As any device, they have a statistical distribution for their life. Some happen to die early, some happen to last longer, the majority live as much as designed.

Same would go for your led stoplight, and the driving cicrcuitry supplying it.

  • 2
    $\begingroup$ stop lights are not the same as your houselights $\endgroup$
    – Kilisi
    Apr 1, 2019 at 6:57
  • $\begingroup$ Actually, they're not that different. Check out the Sylvania A21 -- a 116W heavy duty light bulb of standard type and construction. Even the led variety is just an array of, well, leds. $\endgroup$
    – elemtilas
    Apr 1, 2019 at 11:50
  • $\begingroup$ @Kilisi, citation required. Same LED tech, just different enclosure manufacturing. $\endgroup$
    – JBH
    Apr 1, 2019 at 18:16
  • $\begingroup$ @JBH No. First, stoplight LEDs are never white, which eliminates the degradation of the blue-to-yellow phosphor in house lights. This is one of the main mechanisms of lumen loss. Second, the housing is different, which makes all the difference to LEDs: semiconductors have have a lifetime highly dependent with temperature. Traffic lights are much larger and can run at lower temperatures than a tightly packed incandescent retrofit bulb. Finally, due to accident liability, stop lights are built to a much higher standard than light bulbs from a big box store. $\endgroup$
    – user71659
    Apr 2, 2019 at 1:04

The tall pole in the tent isn't the LED light or the solar panels - it's the battery

Solar-powered anything can't run at night unless there's a battery. That means your solar panels are both running the light and charging the battery during the day.

No traffic control system — no solar power system at all — is designed to operate for years or months without the sun.

This manufacturer claims their 24-hour flashing warning light will last 14 days without sunlight. Note that actual traffic lights don't strobe. A light is on 99% of the time vs. half the time (I'm willing to accept that the power for the control circuitry is negligible compared to the lights themselves).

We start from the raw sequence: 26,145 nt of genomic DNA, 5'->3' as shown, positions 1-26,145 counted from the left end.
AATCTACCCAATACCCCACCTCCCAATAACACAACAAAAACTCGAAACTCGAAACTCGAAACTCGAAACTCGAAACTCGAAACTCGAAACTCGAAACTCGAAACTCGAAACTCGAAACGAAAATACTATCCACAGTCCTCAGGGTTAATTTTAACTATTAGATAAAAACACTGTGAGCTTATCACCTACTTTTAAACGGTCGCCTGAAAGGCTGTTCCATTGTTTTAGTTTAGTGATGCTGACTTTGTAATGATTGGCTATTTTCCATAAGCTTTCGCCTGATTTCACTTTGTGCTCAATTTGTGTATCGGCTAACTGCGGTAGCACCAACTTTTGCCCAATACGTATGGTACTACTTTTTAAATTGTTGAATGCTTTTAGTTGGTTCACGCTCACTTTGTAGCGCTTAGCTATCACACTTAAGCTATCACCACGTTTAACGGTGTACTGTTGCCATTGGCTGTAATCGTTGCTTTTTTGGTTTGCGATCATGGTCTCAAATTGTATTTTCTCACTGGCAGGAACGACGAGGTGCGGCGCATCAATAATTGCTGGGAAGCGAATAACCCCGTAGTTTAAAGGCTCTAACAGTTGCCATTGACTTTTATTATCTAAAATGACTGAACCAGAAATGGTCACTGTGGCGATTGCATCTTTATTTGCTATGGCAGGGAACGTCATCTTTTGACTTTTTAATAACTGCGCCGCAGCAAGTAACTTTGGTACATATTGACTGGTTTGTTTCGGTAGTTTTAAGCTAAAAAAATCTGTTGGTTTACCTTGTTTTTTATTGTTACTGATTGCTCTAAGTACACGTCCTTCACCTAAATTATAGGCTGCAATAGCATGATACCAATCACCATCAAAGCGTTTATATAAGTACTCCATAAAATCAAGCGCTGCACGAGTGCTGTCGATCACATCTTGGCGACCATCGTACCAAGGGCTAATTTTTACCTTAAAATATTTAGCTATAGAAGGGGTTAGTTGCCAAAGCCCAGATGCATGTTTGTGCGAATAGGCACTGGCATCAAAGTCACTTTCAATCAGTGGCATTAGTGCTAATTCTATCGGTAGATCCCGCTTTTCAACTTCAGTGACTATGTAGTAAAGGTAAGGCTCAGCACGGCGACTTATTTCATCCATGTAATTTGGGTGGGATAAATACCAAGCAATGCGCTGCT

Realistically, depending on too many conditions you haven't specified, you could trust your light to stay on 7–10 days after the snow falls or dirt/dust compromises solar panel efficiency.

  • $\begingroup$ Agreed, 100% correct, the batteries are you're first and foremost point of failure here. You are looking at about 5-7 years before they fail. $\endgroup$
    – Rob
    Apr 2, 2019 at 18:53
  • $\begingroup$ @Rob, what's a pain is that there's a lot of variability. I've had commercial-grade UPS batteries fail after one year of use. The longer the battery stays drained (say, through the winter), the less likely it'll hold as much charge the next time the panels start working. Every cycle is a roll of the dice. The world is fascinated by solar panels and LEDs, but it's the battery tech that will really advance our world (when it finally happens). $\endgroup$
    – JBH
    Apr 2, 2019 at 20:18
  • $\begingroup$ Also worth noting is that the type of battery has a significant impact here, too. Lead Acid batteries are a different beast than a Lithium Polymer $\endgroup$
    – Andon
    Apr 2, 2019 at 22:14
  • $\begingroup$ @Andon true, but I suspect the average lifetime would be similar. A car battery, unmaintained, dies in 3-5 years (water boils/evaporates out of the battery, damaging it). Lithium batteries will, too, because they're not meant to be completely drained. $\endgroup$
    – JBH
    Apr 3, 2019 at 5:33

Not very long. The trick is 'all plants dead'. That will lead to massive fires. One lightning strike and puff, the world will be ablaze. That will lead to large amounts of ash that cover up the panels, assuming the lights aren't consumed by the fires. Its certainly possible for the light to be far enough away from burnables - out in the middle of the desert away from civilization perhaps - but then, that's not a typical location for a traffic light.